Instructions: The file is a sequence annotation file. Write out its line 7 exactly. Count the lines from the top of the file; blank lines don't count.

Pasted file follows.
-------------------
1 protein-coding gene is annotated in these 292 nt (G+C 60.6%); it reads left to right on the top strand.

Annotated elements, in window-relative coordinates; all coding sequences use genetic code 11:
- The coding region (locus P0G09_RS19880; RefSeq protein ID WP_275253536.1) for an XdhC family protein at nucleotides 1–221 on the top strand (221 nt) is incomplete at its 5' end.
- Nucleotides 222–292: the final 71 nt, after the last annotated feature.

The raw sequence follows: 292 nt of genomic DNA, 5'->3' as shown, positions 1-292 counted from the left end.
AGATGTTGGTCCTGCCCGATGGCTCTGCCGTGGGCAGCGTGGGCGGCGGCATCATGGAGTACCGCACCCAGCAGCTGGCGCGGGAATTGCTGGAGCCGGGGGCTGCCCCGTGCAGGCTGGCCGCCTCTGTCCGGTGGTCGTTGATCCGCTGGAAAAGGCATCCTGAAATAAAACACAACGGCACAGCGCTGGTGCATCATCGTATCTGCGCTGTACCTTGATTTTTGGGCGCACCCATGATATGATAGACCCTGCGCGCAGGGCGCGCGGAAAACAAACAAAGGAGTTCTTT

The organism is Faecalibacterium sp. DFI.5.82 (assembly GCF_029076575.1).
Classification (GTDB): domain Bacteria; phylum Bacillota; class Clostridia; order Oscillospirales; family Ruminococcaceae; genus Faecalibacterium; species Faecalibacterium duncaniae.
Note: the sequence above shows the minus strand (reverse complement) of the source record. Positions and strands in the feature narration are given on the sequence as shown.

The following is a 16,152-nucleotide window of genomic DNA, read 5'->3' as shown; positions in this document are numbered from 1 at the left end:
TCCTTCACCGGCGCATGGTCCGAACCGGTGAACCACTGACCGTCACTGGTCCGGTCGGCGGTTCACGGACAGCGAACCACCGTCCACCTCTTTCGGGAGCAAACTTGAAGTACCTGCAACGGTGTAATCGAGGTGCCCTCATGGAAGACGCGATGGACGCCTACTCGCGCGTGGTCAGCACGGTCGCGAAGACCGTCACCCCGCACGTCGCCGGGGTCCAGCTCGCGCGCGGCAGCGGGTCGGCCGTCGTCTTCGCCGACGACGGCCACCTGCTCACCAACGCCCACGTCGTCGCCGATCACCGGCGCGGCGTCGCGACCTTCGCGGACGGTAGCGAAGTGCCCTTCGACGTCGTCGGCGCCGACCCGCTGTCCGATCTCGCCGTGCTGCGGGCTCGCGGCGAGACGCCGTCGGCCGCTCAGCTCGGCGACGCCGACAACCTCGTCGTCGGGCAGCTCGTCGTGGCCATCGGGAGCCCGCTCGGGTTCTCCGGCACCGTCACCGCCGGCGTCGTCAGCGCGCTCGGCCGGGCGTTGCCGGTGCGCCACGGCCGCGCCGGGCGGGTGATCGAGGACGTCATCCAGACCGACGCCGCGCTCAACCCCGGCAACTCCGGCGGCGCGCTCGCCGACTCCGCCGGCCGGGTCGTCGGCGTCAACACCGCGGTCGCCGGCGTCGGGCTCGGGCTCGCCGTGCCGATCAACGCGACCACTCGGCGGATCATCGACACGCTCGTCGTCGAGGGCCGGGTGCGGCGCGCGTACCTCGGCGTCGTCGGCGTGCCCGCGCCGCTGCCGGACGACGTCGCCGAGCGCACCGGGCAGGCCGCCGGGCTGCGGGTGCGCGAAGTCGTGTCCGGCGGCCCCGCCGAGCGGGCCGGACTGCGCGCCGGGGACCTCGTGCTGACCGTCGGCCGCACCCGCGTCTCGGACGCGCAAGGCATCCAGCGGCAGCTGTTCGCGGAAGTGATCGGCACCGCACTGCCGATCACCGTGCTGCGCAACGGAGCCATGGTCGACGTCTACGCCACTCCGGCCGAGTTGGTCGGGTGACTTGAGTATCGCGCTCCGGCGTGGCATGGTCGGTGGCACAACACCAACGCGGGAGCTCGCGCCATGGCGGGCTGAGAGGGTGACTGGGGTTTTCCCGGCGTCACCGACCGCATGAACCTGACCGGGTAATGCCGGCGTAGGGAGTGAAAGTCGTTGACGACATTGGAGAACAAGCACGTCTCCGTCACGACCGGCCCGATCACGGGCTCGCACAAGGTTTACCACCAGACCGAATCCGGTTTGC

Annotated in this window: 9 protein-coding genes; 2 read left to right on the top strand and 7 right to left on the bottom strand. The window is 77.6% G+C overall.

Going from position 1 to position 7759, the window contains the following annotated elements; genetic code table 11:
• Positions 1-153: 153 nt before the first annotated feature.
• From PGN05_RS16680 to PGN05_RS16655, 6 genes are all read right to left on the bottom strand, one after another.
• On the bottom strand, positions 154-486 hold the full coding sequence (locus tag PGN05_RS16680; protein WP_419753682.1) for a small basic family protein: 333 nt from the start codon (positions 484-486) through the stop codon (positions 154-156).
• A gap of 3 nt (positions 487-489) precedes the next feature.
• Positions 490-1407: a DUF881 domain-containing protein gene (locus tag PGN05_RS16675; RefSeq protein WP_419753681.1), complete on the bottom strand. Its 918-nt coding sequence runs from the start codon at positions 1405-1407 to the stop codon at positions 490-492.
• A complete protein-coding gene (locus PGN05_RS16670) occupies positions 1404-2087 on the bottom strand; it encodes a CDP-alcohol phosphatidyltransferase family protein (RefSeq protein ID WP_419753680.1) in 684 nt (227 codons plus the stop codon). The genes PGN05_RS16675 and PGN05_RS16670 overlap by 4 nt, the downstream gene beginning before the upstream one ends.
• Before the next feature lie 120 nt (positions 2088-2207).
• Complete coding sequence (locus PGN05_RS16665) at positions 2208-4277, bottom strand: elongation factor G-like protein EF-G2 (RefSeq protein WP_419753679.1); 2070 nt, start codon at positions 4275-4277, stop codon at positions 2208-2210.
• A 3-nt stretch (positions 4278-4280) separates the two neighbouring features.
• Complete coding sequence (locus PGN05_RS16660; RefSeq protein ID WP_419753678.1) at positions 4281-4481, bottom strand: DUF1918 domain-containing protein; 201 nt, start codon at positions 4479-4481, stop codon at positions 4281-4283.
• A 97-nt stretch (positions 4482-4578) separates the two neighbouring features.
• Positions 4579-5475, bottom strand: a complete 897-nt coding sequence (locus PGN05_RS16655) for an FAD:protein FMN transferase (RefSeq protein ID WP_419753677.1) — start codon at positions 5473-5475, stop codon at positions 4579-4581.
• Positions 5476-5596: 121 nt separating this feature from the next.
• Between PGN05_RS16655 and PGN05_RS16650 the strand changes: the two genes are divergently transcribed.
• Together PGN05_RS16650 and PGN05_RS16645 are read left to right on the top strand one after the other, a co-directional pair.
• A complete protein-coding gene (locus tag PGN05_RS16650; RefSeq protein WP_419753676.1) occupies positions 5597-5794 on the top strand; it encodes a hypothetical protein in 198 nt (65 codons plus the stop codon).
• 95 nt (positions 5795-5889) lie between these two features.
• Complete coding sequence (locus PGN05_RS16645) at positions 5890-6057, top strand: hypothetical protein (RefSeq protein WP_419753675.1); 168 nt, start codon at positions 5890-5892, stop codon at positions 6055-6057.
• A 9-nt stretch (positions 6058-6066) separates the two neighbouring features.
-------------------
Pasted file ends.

The organism is Faecalibacterium sp. DFI.5.82 (assembly GCF_029076575.1).